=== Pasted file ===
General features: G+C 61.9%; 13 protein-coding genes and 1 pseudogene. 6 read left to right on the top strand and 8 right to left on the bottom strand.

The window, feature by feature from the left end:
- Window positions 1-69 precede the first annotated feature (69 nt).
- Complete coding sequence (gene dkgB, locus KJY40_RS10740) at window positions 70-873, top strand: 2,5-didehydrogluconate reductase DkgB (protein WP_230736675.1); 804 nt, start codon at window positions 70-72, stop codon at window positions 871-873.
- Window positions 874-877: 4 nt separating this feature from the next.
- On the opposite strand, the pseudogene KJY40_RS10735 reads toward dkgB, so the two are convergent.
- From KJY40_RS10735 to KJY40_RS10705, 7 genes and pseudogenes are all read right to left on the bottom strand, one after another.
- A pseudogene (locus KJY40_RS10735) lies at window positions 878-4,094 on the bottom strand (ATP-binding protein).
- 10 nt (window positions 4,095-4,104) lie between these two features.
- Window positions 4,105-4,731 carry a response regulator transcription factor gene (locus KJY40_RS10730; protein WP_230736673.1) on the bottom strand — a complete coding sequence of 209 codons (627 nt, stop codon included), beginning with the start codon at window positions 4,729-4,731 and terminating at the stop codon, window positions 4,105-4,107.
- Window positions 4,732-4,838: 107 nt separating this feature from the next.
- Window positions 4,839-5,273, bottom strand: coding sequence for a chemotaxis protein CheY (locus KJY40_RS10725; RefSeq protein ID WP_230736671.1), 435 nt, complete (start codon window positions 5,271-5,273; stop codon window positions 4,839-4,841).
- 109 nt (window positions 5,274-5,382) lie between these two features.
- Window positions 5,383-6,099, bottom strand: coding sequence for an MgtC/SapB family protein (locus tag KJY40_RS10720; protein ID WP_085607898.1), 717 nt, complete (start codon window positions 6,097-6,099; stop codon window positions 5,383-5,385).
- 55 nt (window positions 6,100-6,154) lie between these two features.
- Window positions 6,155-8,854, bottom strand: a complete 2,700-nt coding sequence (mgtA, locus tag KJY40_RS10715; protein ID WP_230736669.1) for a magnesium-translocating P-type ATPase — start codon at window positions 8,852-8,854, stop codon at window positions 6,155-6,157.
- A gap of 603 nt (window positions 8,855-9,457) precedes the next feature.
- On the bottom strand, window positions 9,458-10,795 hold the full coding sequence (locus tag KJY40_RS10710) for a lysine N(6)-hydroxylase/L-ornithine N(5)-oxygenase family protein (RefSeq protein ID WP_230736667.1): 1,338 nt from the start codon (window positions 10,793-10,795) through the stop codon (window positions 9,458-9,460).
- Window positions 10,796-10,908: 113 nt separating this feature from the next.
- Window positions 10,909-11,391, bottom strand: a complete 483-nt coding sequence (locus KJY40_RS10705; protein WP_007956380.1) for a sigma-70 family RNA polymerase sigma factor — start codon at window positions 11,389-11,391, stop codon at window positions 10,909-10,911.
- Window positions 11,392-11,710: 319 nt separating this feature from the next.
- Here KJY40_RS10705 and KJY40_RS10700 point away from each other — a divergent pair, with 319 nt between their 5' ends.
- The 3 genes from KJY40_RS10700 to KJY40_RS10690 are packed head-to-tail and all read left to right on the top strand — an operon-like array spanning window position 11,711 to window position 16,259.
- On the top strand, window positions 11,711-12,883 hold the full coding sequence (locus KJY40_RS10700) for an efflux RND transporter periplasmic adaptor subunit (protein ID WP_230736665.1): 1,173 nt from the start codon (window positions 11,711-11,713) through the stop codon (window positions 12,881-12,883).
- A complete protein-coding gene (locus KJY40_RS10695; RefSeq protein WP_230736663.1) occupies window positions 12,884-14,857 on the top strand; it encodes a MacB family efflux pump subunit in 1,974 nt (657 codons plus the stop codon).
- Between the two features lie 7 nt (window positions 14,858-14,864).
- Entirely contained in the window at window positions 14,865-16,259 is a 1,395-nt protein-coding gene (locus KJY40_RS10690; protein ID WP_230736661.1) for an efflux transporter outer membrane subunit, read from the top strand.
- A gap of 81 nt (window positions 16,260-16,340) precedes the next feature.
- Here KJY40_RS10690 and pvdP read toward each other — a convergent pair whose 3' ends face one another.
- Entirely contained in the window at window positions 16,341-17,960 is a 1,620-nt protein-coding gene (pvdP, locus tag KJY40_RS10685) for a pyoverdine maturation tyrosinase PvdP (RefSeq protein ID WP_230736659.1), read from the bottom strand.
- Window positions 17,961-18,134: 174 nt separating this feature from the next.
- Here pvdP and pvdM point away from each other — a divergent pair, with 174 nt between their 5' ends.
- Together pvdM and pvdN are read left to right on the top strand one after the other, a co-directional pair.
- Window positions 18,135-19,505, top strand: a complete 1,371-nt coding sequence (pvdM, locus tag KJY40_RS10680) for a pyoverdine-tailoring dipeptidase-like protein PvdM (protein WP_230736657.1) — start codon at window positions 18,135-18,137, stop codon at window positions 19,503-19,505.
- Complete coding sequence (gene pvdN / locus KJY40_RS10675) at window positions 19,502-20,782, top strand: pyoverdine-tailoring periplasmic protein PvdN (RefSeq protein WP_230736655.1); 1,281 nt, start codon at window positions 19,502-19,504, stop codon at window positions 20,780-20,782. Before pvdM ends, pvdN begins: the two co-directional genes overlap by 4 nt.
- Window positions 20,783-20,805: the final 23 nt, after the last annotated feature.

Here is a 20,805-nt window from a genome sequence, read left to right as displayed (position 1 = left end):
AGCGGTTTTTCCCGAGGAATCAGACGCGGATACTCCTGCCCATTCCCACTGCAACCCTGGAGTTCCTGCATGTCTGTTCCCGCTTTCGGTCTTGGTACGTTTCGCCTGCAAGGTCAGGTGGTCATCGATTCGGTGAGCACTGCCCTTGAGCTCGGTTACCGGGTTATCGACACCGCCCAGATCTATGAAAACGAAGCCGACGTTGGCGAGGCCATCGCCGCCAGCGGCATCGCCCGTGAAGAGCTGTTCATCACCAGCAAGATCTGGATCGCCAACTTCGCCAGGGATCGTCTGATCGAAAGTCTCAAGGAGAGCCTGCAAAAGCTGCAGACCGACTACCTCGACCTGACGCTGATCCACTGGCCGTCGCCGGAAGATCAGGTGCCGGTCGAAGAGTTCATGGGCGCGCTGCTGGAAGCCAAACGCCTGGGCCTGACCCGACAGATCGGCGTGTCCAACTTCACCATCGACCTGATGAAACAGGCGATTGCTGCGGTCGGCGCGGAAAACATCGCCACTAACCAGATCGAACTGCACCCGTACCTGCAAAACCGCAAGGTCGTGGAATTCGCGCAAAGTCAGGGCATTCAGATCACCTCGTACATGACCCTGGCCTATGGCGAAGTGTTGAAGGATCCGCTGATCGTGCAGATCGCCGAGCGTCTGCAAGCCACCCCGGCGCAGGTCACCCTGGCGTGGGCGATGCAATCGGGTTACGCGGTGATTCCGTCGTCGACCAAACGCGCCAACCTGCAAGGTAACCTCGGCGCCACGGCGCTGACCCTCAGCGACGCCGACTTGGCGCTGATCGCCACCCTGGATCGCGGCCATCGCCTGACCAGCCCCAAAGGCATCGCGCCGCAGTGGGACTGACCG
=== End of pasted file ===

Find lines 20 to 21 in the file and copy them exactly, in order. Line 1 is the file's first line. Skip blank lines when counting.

- Window positions 10,909-11,391, bottom strand: a complete 483-nt coding sequence (locus KJY40_RS10705; protein WP_007956380.1) for a sigma-70 family RNA polymerase sigma factor — start codon at window positions 11,389-11,391, stop codon at window positions 10,909-10,911.
- Window positions 11,392-11,710: 319 nt separating this feature from the next.